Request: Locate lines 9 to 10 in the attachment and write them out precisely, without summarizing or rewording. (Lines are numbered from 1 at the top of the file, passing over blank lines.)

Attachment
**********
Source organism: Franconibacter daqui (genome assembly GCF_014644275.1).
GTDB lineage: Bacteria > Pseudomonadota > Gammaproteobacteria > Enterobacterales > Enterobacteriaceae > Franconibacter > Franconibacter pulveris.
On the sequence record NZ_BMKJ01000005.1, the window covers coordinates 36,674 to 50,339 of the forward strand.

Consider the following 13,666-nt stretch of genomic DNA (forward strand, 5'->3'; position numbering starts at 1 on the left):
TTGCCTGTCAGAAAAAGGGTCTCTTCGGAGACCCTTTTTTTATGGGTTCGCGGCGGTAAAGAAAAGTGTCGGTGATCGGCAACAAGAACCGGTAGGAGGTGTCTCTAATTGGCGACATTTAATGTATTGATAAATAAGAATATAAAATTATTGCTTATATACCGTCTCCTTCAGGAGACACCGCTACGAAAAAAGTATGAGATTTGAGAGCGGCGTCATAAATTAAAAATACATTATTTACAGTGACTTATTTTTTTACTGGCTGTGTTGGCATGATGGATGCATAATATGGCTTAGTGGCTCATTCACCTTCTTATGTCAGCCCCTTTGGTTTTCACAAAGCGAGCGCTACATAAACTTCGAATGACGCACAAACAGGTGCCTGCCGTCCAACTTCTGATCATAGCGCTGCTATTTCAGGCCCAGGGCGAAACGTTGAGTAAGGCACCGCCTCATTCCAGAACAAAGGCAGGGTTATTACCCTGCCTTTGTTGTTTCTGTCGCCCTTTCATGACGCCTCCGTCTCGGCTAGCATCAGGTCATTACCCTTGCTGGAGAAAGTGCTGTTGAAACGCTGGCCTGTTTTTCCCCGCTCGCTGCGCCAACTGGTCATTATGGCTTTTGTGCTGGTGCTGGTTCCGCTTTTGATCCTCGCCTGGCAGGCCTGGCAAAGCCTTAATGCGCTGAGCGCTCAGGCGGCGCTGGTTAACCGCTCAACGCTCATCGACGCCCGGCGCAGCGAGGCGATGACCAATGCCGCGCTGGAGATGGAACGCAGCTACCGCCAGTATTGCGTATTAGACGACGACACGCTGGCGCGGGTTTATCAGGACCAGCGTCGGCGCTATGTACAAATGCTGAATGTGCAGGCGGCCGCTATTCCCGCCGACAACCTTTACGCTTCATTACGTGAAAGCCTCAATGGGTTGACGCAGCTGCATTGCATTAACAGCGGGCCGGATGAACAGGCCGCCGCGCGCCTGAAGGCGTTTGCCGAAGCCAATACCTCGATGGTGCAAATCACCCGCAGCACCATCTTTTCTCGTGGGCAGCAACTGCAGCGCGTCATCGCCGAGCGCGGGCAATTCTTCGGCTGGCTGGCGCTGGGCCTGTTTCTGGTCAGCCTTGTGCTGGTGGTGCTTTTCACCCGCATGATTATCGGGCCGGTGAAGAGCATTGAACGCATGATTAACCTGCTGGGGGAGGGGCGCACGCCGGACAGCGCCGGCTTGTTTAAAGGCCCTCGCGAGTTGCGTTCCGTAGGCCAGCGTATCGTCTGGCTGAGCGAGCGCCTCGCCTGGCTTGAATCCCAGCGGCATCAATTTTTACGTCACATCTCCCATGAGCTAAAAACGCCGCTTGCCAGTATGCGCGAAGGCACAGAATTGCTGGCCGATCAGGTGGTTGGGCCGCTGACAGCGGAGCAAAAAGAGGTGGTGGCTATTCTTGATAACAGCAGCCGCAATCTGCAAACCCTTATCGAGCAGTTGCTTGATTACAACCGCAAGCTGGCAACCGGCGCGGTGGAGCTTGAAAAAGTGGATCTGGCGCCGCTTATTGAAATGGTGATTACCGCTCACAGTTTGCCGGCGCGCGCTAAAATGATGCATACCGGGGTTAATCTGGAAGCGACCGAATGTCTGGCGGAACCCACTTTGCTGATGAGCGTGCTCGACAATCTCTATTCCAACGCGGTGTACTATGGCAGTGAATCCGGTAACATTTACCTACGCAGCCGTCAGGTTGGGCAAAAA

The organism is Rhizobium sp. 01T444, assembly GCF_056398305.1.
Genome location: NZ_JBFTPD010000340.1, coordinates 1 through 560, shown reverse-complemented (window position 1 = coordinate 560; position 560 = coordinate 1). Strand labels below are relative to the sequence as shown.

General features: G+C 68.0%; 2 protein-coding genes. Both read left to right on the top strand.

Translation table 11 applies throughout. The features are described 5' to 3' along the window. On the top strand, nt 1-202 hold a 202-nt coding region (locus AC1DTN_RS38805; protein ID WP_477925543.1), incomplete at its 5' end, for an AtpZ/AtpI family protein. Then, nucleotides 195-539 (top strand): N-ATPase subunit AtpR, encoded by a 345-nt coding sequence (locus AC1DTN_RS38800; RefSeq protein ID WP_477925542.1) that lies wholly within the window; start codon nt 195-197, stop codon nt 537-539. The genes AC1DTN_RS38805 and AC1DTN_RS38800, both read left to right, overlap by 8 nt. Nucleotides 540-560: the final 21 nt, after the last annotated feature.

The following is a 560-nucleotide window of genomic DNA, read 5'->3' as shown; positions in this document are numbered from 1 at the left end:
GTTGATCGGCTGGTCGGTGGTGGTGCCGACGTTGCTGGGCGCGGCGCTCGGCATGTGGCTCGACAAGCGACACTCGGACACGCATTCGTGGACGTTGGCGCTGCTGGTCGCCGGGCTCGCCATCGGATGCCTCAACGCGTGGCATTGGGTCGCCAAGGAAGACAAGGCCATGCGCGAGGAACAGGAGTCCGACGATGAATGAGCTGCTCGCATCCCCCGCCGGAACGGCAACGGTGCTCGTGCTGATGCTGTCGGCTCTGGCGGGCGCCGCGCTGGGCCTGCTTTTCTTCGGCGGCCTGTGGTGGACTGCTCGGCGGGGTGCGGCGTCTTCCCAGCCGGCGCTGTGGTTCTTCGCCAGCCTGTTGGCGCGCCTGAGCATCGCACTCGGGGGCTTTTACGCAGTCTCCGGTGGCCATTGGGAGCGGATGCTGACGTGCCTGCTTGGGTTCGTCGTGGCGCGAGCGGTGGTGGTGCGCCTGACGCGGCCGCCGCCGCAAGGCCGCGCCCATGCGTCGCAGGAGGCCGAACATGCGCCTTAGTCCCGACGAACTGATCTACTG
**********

Translation table 11 applies throughout. The features are described 5' to 3' along the window. On the top strand, nt 1-202 hold a 202-nt coding region (locus AC1DTN_RS38805; protein ID WP_477925543.1), incomplete at its 5' end, for an AtpZ/AtpI family protein. Then, nucleotides 195-539 (top strand): N-ATPase subunit AtpR, encoded by a 345-nt coding sequence (locus AC1DTN_RS38800; RefSeq protein ID WP_477925542.1) that lies wholly within the window; start codon nt 195-197, stop codon nt 537-539. The genes AC1DTN_RS38805 and AC1DTN_RS38800, both read left to right, overlap by 8 nt. Nucleotides 540-560: the final 21 nt, after the last annotated feature.

The following is a 560-nucleotide window of genomic DNA, read 5'->3' as shown; positions in this document are numbered from 1 at the left end: